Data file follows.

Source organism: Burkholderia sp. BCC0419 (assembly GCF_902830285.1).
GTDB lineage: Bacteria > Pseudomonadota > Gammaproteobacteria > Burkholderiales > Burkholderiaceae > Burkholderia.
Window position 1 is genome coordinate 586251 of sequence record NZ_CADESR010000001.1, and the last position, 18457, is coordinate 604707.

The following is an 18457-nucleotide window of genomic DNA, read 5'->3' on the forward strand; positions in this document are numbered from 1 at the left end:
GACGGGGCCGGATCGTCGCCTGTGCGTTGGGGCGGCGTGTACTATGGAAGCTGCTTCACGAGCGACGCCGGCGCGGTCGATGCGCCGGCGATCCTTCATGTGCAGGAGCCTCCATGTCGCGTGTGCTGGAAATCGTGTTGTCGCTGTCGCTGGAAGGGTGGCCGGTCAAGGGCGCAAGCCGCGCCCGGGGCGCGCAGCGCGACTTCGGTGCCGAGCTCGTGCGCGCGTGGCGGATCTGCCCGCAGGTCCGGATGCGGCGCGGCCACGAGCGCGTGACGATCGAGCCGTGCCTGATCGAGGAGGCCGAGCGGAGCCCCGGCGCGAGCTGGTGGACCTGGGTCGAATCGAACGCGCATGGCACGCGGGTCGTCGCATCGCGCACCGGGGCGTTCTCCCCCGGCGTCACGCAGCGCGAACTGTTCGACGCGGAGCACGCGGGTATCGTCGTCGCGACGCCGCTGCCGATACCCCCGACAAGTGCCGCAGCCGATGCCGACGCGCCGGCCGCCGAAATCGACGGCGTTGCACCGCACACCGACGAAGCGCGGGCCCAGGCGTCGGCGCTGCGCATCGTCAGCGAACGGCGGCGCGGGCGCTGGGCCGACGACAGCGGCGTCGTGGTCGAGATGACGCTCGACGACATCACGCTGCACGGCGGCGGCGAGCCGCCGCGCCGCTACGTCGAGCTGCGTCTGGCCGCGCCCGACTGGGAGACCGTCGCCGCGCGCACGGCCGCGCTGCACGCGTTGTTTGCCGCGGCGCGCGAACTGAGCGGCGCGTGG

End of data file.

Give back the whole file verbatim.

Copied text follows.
Source organism: Burkholderia sp. BCC0419 (assembly GCF_902830285.1).
GTDB lineage: Bacteria > Pseudomonadota > Gammaproteobacteria > Burkholderiales > Burkholderiaceae > Burkholderia.
Window position 1 is genome coordinate 586251 of sequence record NZ_CADESR010000001.1, and the last position, 18457, is coordinate 604707.

The following is an 18457-nucleotide window of genomic DNA, read 5'->3' on the forward strand; positions in this document are numbered from 1 at the left end:
GACGGGGCCGGATCGTCGCCTGTGCGTTGGGGCGGCGTGTACTATGGAAGCTGCTTCACGAGCGACGCCGGCGCGGTCGATGCGCCGGCGATCCTTCATGTGCAGGAGCCTCCATGTCGCGTGTGCTGGAAATCGTGTTGTCGCTGTCGCTGGAAGGGTGGCCGGTCAAGGGCGCAAGCCGCGCCCGGGGCGCGCAGCGCGACTTCGGTGCCGAGCTCGTGCGCGCGTGGCGGATCTGCCCGCAGGTCCGGATGCGGCGCGGCCACGAGCGCGTGACGATCGAGCCGTGCCTGATCGAGGAGGCCGAGCGGAGCCCCGGCGCGAGCTGGTGGACCTGGGTCGAATCGAACGCGCATGGCACGCGGGTCGTCGCATCGCGCACCGGGGCGTTCTCCCCCGGCGTCACGCAGCGCGAACTGTTCGACGCGGAGCACGCGGGTATCGTCGTCGCGACGCCGCTGCCGATACCCCCGACAAGTGCCGCAGCCGATGCCGACGCGCCGGCCGCCGAAATCGACGGCGTTGCACCGCACACCGACGAAGCGCGGGCCCAGGCGTCGGCGCTGCGCATCGTCAGCGAACGGCGGCGCGGGCGCTGGGCCGACGACAGCGGCGTCGTGGTCGAGATGACGCTCGACGACATCACGCTGCACGGCGGCGGCGAGCCGCCGCGCCGCTACGTCGAGCTGCGTCTGGCCGCGCCCGACTGGGAGACCGTCGCCGCGCGCACGGCCGCGCTGCACGCGTTGTTTGCCGCGGCGCGCGAACTGAGCGGCGCGTGG